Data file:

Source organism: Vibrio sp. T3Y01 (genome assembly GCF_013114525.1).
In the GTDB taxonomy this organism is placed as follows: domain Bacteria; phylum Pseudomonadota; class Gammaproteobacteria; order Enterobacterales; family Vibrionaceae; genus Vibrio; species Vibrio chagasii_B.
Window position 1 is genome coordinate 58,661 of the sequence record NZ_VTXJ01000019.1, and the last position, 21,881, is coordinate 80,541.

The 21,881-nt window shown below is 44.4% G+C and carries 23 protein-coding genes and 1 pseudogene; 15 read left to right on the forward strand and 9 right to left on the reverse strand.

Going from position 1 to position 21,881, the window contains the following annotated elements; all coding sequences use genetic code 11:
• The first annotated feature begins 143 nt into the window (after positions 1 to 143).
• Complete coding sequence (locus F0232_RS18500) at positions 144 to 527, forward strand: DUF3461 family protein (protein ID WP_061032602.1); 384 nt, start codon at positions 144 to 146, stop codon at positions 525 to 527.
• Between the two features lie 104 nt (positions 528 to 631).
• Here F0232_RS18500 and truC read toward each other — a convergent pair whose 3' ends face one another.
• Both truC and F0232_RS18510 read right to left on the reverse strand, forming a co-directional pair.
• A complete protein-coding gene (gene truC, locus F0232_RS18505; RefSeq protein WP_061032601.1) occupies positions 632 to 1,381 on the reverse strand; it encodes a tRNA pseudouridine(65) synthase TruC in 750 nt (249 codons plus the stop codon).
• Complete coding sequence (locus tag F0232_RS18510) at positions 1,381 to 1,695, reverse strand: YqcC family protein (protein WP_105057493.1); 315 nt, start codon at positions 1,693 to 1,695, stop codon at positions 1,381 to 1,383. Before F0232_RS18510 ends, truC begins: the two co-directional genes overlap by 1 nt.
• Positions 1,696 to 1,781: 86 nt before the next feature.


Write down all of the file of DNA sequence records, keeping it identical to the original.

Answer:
Source organism: Vibrio sp. T3Y01 (genome assembly GCF_013114525.1).
In the GTDB taxonomy this organism is placed as follows: domain Bacteria; phylum Pseudomonadota; class Gammaproteobacteria; order Enterobacterales; family Vibrionaceae; genus Vibrio; species Vibrio chagasii_B.
Window position 1 is genome coordinate 58,661 of the sequence record NZ_VTXJ01000019.1, and the last position, 21,881, is coordinate 80,541.

The 21,881-nt window shown below is 44.4% G+C and carries 23 protein-coding genes and 1 pseudogene; 15 read left to right on the forward strand and 9 right to left on the reverse strand.

Going from position 1 to position 21,881, the window contains the following annotated elements; all coding sequences use genetic code 11:
• The first annotated feature begins 143 nt into the window (after positions 1 to 143).
• Complete coding sequence (locus F0232_RS18500) at positions 144 to 527, forward strand: DUF3461 family protein (protein ID WP_061032602.1); 384 nt, start codon at positions 144 to 146, stop codon at positions 525 to 527.
• Between the two features lie 104 nt (positions 528 to 631).
• Here F0232_RS18500 and truC read toward each other — a convergent pair whose 3' ends face one another.
• Both truC and F0232_RS18510 read right to left on the reverse strand, forming a co-directional pair.
• A complete protein-coding gene (gene truC, locus F0232_RS18505; RefSeq protein WP_061032601.1) occupies positions 632 to 1,381 on the reverse strand; it encodes a tRNA pseudouridine(65) synthase TruC in 750 nt (249 codons plus the stop codon).
• Complete coding sequence (locus tag F0232_RS18510) at positions 1,381 to 1,695, reverse strand: YqcC family protein (protein WP_105057493.1); 315 nt, start codon at positions 1,693 to 1,695, stop codon at positions 1,381 to 1,383. Before F0232_RS18510 ends, truC begins: the two co-directional genes overlap by 1 nt.
• Positions 1,696 to 1,781: 86 nt before the next feature.